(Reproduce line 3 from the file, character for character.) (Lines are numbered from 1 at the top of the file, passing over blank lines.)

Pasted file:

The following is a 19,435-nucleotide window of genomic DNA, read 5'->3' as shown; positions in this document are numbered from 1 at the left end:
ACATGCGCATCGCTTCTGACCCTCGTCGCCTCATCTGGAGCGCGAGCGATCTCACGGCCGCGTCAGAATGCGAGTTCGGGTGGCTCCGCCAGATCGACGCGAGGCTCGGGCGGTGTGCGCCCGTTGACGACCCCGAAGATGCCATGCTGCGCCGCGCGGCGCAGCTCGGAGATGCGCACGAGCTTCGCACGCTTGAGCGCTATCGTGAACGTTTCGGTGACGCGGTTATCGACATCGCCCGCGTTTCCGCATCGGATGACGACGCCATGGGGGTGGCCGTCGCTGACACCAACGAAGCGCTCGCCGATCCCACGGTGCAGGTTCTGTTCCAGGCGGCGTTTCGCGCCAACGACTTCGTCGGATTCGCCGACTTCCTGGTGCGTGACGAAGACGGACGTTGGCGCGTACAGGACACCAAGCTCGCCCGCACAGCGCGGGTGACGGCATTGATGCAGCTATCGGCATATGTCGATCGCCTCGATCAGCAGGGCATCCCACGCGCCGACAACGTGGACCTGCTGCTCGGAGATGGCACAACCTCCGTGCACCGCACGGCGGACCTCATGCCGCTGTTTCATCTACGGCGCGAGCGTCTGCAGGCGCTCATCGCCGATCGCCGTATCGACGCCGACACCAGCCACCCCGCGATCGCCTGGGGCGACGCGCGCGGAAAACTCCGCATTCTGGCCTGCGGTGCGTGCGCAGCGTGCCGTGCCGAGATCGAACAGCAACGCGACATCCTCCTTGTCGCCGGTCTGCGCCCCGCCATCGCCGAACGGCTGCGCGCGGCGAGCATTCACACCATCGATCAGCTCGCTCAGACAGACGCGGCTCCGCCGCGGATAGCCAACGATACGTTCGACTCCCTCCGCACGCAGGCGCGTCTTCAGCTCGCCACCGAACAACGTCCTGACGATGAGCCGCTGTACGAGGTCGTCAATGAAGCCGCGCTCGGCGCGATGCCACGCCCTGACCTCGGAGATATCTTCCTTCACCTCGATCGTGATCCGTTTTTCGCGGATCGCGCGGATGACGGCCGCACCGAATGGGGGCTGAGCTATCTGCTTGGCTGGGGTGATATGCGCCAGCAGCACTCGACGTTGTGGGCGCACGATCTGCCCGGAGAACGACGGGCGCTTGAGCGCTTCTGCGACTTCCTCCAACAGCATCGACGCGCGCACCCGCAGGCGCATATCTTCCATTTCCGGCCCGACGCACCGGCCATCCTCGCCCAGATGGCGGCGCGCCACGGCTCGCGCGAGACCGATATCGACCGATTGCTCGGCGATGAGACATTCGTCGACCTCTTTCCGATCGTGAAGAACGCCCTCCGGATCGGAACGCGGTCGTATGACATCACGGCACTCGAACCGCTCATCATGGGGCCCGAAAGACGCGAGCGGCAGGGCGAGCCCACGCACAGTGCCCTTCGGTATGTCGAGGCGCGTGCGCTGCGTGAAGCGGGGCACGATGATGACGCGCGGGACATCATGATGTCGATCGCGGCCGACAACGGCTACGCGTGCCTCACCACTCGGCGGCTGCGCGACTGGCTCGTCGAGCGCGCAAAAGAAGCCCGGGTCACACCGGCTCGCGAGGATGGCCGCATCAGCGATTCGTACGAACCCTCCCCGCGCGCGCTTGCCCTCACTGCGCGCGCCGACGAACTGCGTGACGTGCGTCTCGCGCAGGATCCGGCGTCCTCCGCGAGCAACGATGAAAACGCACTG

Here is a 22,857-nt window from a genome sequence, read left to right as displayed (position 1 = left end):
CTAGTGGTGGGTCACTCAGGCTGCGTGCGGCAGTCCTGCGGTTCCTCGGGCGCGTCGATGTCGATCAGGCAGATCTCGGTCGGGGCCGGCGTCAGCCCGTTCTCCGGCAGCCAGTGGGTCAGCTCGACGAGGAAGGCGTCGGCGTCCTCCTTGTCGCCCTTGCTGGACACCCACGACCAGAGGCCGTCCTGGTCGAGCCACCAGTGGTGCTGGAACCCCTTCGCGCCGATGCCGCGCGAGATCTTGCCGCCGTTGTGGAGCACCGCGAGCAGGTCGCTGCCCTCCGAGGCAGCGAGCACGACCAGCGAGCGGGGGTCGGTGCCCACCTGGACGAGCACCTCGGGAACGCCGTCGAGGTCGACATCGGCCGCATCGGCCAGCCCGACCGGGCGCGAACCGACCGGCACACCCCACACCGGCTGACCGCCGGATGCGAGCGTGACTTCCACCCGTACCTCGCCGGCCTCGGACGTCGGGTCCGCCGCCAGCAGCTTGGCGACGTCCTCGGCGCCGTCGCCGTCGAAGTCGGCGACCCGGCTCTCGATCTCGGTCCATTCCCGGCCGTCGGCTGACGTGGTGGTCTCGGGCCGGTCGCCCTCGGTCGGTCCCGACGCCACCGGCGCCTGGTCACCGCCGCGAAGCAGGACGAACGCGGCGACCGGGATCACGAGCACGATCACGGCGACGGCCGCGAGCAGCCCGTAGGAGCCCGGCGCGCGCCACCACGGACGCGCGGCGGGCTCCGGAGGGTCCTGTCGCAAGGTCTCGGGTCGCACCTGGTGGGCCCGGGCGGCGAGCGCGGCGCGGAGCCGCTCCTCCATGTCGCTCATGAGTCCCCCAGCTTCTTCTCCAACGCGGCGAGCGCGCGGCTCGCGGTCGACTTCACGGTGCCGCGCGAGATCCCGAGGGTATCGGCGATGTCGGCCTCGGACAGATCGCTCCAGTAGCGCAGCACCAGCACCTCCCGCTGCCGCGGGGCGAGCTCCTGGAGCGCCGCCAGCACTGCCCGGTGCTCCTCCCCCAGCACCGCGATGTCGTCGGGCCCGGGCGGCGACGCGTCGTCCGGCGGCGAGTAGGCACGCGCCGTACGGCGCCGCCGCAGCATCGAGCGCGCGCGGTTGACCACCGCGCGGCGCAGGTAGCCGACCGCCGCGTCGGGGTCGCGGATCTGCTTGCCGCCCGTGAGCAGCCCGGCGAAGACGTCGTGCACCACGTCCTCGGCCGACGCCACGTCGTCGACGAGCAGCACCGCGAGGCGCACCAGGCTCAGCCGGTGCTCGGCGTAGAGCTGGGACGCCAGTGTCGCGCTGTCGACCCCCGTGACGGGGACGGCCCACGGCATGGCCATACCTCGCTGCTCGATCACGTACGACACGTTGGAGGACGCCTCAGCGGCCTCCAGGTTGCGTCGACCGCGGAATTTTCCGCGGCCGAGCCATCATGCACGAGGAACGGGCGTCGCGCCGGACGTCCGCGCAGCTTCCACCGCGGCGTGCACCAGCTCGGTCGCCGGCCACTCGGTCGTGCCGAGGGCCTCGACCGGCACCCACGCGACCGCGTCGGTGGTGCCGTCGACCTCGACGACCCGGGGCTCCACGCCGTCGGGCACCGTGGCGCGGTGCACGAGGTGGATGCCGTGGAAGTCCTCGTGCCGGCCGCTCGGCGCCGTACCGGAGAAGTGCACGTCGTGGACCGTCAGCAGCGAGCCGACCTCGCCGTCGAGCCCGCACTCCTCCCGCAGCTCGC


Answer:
Here is a 22,857-nt window from a genome sequence, read left to right as displayed (position 1 = left end):